Saturday, December 12, 2009

bau 60: Dec 12, 2009- Jan 3, 2010

bau is holding a reunion exhibit of most of the various member artists from the coop's 5 years.  
In the process of formulating my contribution to the show, my mind immediately tracked back to seeing the character of the space before it became bau.  Prior to our taking possession of the space, I photographed it through the storefront windows.  It was mess and the walls carried vestiges of previous lives as a record shop and as a bar.  Below are a few of those photos.  At the time I was intrigued by the amalgamation of textures, wall paper, florescent paint and posters that were subsequently covered by the gallery's walls.

My response for this exhibit harkens back to this introduction to the location.  I decided that I wanted to create a piece that would reveal some glimpse of that life lurking behind the drywall.  I was given the green light by Gary Jacketti (the sole remaining member of the original 6 artists that started the space) to go forth.
I knew there were interesting characteristics within the walls.  I didn't know what I would end up with once I started cutting into the wall.  As I sawed through the wallboard on Thursday night, I was thinking about how this piece is an expression of my compulsion for archiving and documenting some previous state of something. 

My plan was originally to continue the slice from ceiling to floor.  When I got to around the four foot level, I stopped.  I can't remember exactly why, but I didn't feel anything would be gained from going lower.  What can't be seen in the photos are lines drawn in pencil intended to guide my cutting.  The transition from open wall to an extension of the cuts to the pencil felt right and I guess that's primarily what made me step away.   

Another motivation for doing this piece is that I've been less than inspired by the nature of the work that's been rolling through bau over the past couple of years.  With a few exceptions, the work exhibited has been rather conventional and staid.  I'm not saying anything I do, or what was done in the first year of bau was particularly exceptional, but I do think that there was a willingness among the broader body of artists to take a chance and do something outside of the normal mode of operation for each person.  This sense of exploration may have been manifested in a material new to the artist, or a collaboration that resulted in something unexpected - uncalculated - but whatever it was, it seemed more more evident in the early days (to my perception).   I just don't sense a churning creative vibe coming off the joint that much anymore. As I said, there are exceptions that have been sprinkled throughout the past couple of years.  I particularly dug on the series Art/New York screenings hosted by bau early this year.  Of course it's a matter of personal taste. That being the case, I couldn't see myself simply choosing yet another painting or assemblage to tack on the wall.  It's just not interesting to me, and there wouldn't be anything I can add to a group show such as this that would distinguish it much.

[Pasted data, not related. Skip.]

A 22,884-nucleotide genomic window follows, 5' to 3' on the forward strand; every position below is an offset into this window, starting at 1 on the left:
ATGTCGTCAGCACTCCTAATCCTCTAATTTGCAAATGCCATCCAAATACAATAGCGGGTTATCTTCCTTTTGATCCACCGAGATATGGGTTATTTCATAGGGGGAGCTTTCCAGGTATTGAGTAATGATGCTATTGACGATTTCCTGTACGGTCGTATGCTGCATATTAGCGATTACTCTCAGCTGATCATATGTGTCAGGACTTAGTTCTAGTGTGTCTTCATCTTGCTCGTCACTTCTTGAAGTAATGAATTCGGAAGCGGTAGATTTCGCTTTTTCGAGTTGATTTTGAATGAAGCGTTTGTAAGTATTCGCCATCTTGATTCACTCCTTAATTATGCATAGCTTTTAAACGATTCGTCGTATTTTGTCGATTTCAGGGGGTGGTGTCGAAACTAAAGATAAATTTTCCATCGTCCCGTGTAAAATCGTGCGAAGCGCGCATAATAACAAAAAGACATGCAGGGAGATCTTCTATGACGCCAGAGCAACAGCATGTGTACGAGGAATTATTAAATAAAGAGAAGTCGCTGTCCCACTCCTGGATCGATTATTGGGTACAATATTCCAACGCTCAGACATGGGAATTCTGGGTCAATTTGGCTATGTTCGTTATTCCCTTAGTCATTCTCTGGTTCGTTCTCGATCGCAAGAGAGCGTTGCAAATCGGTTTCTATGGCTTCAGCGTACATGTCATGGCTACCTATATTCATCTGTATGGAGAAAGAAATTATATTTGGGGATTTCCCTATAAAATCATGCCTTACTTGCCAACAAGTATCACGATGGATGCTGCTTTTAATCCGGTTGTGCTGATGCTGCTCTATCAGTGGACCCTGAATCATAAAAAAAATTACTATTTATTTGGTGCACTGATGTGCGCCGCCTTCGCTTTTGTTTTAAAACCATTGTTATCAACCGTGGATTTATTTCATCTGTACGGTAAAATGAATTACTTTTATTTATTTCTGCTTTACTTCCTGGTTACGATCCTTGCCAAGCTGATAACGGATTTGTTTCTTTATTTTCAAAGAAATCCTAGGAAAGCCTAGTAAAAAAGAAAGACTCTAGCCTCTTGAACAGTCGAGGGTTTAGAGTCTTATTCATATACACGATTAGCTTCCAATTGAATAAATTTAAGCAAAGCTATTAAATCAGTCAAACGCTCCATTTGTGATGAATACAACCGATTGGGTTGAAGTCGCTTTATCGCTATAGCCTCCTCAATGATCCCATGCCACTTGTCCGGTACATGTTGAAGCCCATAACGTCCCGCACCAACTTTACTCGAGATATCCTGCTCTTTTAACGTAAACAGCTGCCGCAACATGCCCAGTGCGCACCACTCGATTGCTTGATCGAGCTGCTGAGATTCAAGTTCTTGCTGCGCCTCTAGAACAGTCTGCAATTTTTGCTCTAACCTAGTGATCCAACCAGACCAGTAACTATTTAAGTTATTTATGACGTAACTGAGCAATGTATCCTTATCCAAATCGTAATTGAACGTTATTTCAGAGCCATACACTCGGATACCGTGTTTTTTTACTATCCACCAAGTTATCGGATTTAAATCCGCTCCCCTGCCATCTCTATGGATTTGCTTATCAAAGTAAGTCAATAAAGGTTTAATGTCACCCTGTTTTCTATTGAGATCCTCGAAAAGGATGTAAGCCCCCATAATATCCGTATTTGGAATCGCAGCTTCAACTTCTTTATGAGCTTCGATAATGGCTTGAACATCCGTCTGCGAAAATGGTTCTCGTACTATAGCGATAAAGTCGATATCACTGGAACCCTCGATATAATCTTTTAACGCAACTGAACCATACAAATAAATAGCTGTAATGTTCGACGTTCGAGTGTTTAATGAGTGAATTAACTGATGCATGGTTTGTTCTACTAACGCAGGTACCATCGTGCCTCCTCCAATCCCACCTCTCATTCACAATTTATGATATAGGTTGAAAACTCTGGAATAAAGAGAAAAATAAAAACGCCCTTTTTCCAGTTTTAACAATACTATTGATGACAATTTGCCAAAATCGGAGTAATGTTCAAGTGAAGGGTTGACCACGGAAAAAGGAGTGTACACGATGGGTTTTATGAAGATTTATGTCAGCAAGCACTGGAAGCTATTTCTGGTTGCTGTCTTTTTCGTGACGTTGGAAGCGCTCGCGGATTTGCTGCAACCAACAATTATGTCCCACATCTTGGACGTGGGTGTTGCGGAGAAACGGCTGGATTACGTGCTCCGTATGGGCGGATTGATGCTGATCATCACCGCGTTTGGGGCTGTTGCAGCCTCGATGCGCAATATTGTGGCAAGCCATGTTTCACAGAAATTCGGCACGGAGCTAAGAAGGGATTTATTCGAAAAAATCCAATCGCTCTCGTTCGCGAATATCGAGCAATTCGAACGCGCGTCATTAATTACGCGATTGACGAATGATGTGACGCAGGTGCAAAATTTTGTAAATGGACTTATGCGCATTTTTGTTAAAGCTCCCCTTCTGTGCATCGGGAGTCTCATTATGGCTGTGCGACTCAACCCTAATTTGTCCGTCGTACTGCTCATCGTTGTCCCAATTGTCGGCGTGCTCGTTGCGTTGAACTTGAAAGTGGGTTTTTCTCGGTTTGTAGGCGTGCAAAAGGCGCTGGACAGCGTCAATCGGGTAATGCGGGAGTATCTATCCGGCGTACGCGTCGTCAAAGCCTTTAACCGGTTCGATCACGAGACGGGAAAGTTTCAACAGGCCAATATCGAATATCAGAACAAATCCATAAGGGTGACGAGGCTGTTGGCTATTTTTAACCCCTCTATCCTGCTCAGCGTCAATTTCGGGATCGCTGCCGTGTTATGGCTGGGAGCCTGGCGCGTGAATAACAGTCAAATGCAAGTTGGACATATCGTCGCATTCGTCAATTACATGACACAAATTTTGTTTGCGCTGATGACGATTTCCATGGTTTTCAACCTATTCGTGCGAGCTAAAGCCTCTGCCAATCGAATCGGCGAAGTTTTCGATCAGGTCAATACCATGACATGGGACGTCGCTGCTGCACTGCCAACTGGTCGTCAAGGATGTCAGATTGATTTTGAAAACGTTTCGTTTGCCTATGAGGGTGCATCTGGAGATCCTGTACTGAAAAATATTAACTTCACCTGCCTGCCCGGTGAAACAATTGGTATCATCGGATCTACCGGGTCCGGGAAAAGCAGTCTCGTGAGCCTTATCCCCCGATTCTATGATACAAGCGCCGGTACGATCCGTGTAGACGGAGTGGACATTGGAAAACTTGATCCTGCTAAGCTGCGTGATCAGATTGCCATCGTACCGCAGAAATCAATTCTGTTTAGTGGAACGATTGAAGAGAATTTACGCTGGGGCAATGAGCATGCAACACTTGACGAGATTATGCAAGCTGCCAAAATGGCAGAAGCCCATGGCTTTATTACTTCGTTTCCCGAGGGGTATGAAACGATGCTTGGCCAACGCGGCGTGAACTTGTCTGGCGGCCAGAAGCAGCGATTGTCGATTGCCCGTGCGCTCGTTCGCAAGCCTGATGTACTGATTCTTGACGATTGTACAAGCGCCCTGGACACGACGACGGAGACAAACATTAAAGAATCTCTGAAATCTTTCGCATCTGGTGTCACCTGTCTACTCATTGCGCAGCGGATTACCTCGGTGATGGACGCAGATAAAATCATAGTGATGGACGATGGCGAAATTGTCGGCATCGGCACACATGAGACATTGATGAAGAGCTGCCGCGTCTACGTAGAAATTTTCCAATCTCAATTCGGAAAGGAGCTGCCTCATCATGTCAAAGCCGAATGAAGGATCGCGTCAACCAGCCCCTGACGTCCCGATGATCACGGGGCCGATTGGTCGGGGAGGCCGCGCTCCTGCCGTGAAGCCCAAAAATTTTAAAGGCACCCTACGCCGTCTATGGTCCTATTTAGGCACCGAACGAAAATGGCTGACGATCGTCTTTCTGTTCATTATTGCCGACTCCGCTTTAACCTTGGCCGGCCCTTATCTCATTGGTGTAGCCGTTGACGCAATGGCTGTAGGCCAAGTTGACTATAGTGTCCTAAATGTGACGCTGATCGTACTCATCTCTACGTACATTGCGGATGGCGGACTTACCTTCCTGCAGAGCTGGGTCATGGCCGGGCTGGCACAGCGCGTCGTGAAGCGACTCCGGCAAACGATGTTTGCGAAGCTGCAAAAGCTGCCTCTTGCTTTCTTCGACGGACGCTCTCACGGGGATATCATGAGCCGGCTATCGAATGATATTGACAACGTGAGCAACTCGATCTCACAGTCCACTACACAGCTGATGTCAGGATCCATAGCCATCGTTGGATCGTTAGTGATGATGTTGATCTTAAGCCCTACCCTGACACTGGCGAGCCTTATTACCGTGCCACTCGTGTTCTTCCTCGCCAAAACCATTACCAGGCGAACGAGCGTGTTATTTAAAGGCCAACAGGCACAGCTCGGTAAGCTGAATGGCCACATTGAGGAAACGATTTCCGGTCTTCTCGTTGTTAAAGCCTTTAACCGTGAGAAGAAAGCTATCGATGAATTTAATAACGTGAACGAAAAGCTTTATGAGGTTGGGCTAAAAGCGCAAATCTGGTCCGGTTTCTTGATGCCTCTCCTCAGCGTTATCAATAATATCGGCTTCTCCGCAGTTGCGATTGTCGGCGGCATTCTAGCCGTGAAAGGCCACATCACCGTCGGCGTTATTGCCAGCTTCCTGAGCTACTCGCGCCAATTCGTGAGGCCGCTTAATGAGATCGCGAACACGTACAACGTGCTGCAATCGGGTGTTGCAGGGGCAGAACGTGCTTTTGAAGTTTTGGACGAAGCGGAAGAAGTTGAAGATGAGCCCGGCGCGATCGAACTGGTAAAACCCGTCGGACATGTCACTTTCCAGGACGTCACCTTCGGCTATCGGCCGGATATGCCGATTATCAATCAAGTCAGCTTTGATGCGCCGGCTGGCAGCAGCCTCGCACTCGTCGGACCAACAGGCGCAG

This piece is an excercise in cutting through the prim fussyness that has, on occasion, befallen the gallery .  It's a gentle jibe, framed in an undulating scallop of kitsch. In the end though, in a room filled with art it becomes, as with anything, just another thing on the wall.

Also participating in bau 60 are: Jane Blake, Michael Gaydos, Carla Goldberg, Tom Holmes, Peter Iannarelli, Gary Jacketti, Joann Klein, Tony Moore, Franc Palaia, Linda Richichi, Angelika Rinnhofer, Christopher Staples, Elizabeth Winchester, Grey Zeien, Lisa Zukowski.

The wall cut along with work by Tom Holmes, Lisa Zukowski and Tony Moore.

Peter Iannarelli's work on the floor between paintings by Linda Richichi and Joann Klein.

Angelika Rinnhofer's video.

No comments: